Both benefits are counted as income and, thus, taxable. Experts agree there can be some benefits by delaying CPP or OAS until age 70, including higher monthly payments. For CPP, that could be an additional 0.7% for each month of deferral after 65, according to MoneySense. For OAS, that could mean 0.6% more for every month you delay.
Lifestyle wants and needs
Of course, income sources are not the only considerations when it comes to a happy retirement. Starting to think early about your retirement lifestyle wants and needs is important. As life happens and your goals change, you can always adjust your retirement plans.
Some needs might be medical or long-term care. So consider whether you want to live in a facility, have a caretaker come and help, or perhaps family is able to pitch in. It can be difficult to think about these things when you’re young and healthy, but getting older is a reality that’s best faced with careful consideration.
And don’t forget about your wants. Do you want to travel, volunteer, take up a hobby, or maybe buy investment property down south and become a snowbird? Creating that picture in your mind will help you visualize where you see yourself in your 70s and beyond. The key is to have a plan as early as possible, and working with a CCS can be an essential part of finding the money to reach your retirement goals.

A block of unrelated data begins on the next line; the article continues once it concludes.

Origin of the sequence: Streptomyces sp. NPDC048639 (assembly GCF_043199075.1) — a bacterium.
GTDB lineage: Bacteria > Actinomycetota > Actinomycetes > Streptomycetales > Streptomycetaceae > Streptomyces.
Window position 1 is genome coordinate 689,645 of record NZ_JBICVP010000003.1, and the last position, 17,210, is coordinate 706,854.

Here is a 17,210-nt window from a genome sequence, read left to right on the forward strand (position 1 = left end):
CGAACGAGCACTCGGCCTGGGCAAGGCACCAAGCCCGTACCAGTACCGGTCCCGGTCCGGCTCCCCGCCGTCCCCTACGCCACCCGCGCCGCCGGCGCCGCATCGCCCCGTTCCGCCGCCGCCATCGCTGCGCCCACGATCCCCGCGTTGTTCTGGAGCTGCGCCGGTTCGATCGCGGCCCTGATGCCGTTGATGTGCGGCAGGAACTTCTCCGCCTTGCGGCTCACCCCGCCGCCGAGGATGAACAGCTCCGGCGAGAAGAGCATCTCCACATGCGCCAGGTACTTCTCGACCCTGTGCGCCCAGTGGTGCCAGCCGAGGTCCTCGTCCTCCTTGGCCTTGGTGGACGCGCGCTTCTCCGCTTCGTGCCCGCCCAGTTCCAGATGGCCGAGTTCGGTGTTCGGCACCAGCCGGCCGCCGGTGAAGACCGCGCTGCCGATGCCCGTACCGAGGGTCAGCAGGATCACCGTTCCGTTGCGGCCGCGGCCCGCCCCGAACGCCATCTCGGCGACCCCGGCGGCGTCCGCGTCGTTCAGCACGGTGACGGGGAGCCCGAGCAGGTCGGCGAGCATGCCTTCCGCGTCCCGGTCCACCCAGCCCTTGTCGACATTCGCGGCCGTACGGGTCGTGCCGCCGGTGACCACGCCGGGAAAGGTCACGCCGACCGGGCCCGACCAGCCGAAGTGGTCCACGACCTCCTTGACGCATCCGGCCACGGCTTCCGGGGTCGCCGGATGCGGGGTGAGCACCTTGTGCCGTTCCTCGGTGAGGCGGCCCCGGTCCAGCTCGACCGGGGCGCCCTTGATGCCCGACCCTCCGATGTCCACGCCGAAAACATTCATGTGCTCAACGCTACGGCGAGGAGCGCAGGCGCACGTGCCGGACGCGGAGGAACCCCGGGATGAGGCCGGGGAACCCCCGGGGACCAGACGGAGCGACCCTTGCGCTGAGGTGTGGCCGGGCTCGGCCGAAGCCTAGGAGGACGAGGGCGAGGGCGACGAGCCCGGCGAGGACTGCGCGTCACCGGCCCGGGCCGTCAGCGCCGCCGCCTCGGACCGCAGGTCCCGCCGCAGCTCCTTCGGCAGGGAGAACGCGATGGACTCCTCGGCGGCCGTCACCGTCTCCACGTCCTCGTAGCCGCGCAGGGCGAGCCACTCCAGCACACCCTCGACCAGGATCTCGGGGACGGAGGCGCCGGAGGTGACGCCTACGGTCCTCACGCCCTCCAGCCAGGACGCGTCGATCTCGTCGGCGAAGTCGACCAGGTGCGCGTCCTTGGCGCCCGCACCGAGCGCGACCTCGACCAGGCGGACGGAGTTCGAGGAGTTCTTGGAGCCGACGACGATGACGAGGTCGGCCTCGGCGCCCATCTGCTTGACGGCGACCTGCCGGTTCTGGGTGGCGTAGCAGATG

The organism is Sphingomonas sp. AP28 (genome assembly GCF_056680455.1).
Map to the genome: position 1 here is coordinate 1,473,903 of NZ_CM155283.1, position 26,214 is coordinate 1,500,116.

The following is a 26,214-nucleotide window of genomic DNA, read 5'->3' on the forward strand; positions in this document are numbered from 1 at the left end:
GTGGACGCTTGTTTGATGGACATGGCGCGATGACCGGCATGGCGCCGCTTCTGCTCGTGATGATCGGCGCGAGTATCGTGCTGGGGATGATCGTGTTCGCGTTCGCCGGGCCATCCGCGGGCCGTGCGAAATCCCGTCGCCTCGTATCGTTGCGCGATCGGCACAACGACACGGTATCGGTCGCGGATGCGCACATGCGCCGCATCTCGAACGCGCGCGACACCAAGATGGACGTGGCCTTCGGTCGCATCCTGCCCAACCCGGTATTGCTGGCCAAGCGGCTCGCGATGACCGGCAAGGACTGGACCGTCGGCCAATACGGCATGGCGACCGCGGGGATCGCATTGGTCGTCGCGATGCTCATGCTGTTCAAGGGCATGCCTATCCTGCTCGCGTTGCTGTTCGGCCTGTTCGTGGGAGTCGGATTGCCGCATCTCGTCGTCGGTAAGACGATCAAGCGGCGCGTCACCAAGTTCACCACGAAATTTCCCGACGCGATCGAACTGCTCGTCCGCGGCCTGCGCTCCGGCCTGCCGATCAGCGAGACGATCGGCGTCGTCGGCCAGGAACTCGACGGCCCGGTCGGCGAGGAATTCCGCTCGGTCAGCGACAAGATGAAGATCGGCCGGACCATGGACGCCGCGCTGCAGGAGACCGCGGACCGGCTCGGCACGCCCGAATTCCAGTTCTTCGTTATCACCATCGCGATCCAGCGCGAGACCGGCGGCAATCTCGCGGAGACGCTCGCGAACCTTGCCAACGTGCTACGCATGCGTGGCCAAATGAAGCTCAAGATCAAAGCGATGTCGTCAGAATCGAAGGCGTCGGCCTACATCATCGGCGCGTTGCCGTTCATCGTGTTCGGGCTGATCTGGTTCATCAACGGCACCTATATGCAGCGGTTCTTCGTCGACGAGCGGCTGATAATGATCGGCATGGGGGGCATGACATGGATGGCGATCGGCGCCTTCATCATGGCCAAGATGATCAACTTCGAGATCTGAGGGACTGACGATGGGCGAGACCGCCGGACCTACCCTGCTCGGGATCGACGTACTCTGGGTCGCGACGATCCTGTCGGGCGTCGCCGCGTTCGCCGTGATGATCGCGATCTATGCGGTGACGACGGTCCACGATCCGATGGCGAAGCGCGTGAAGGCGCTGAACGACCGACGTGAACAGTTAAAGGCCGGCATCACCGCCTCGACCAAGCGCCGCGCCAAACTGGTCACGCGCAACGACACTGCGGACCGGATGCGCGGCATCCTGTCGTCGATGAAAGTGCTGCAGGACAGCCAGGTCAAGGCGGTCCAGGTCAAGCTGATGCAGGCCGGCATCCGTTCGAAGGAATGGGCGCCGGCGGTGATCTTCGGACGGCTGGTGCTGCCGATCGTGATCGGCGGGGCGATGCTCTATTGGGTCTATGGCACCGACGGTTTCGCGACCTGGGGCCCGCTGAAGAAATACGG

CacheFlo is a financial education company that builds eLearning and tools to help financial professionals and individuals make behaviour-based changes, which allows them to get more life from their money. We want to make it easier for people to predict the impact of their financial choices before they make them.
About the Certified Cash Flow Specialist (CCS) program
CCS professionals go through enhanced cash flow-based training to develop the skill set to deliver behaviour-based cash flow advice. They start the financial planning process with a cash flow plan to genuinely help their clients get more life from their money.
About the Financial Capability Program (FCP)
The FCP combines quick and practical lessons with tools, including Winton, which helps people make financial changes they can stick to. Users can apply what they've learned to their financial situation, thus bridging the knowing-doing gap. The goal of the FCP is to help people get more life from their money.